“The only option for optimum perinatal care” — Dr Anupama Reddy on the Implementation of the Perinatal Education Programme in India
“These PEP courses are an eye opener for us. I consider these manuals and the knowledge that I gain from them important tools for performing my daily duties and I don’t fear managing a patient on my own whilst awaiting the doctor.” — Sister Vuyiswa Mabe on Perinatal HIV, 27 Jan 2010.
From the acclaimed Perinatal Education Programme, Perinatal HIV enables midwives, nurses and doctors to care for pregnant women and their infants in communities where HIV infection is common. It covers:
- the basics of HIV infection and screening
- the prevention of mother-to-child transmission (PMTCT) of HIV.
- antenatal and intrapartum care of women with HIV infection
- caring for HIV-exposed newborn infants
- counselling parents.
ISBN (print edition): 978-1-920218-20-1
ISBN (reflowable edition): 978-1-920218-94-2
About the series editor
A previous head of neonatal medicine at UCT, David Woods consulted to UNICEF and the WHO, and is developing distance-learning courses and innovative, power-free medical devices for health professionals in under-resourced countries.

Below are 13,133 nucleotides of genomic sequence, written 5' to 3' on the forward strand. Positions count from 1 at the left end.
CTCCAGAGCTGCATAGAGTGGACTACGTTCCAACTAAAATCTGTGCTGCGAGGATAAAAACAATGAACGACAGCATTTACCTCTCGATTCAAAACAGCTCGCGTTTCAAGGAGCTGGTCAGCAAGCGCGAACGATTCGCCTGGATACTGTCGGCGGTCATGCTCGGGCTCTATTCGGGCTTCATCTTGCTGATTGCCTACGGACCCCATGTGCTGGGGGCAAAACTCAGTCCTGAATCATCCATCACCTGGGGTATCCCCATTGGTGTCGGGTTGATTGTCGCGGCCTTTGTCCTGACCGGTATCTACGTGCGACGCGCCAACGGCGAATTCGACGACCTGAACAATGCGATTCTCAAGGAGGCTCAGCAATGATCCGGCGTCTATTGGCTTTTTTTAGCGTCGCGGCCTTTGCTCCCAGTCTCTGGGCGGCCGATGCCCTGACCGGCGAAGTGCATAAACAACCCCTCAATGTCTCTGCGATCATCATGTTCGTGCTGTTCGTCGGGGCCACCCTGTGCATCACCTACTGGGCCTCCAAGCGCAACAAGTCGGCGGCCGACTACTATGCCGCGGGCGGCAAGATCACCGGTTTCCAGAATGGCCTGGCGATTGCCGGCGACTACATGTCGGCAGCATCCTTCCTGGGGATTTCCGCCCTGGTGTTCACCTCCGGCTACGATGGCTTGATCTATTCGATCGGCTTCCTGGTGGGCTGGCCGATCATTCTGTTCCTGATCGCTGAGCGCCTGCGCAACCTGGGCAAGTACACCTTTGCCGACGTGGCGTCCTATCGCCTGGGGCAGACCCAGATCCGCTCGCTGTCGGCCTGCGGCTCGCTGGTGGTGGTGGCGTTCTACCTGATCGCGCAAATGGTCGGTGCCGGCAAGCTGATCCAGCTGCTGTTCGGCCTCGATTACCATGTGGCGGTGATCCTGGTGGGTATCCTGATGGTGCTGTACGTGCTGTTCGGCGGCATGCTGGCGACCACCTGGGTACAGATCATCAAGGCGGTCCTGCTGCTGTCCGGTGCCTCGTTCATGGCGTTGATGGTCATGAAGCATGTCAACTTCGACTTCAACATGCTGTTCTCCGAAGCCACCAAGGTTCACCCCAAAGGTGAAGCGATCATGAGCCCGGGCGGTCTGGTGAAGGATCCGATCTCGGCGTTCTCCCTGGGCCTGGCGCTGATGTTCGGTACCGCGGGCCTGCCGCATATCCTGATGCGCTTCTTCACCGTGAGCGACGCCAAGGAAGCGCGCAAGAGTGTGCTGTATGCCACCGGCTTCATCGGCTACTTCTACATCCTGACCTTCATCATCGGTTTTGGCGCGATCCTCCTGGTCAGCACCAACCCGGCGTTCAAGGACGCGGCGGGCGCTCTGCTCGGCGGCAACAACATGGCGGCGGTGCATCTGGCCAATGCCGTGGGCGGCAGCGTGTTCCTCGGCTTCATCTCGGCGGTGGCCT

Acknowledgements for Perinatal HIV
The aim of this Perinatal HIV course is to improve the care of HIV-positive pregnant women and their newborn infants in all communities, especially in poor peri-urban and rural districts of southern Africa. Perinatal HIV was developed by a multi-disciplinary team of nurses, obstetricians, paediatricians, senior professors and colleagues in government health departments. This ensures a balanced, practical and up-to-date approach to common and important clinical problems.
We acknowledge the contributions of the following colleagues, each an expert in their own field of perinatal care or HIV management: Prof M. Adhikari; Dr R. Bobat; Dr J. Burgess; Sr F. Cope; Dr M. Cotton; Prof H. de Groot; Dr G. Gray; Dr D. Greenfield; Prof G. Hussey; Sr M. Kreft; Prof G. Maartens; Mrs S. Martindale-Tucker; Dr J. McIntyre; Dr C. Orrell; Sr M. Petersen; Dr K. Pillay; Prof G. Theron
We also acknowledge all the participants of the Perinatal HIV course who over the years have made suggestions and offered constructive criticism. It is only through constant feedback from colleagues and participants that the content of our courses can be improved.
We would like to thank Eduhealthcare for funding this publication.
– Editor-in-chief of the Perinatal Education Programme, Prof D. L. Woods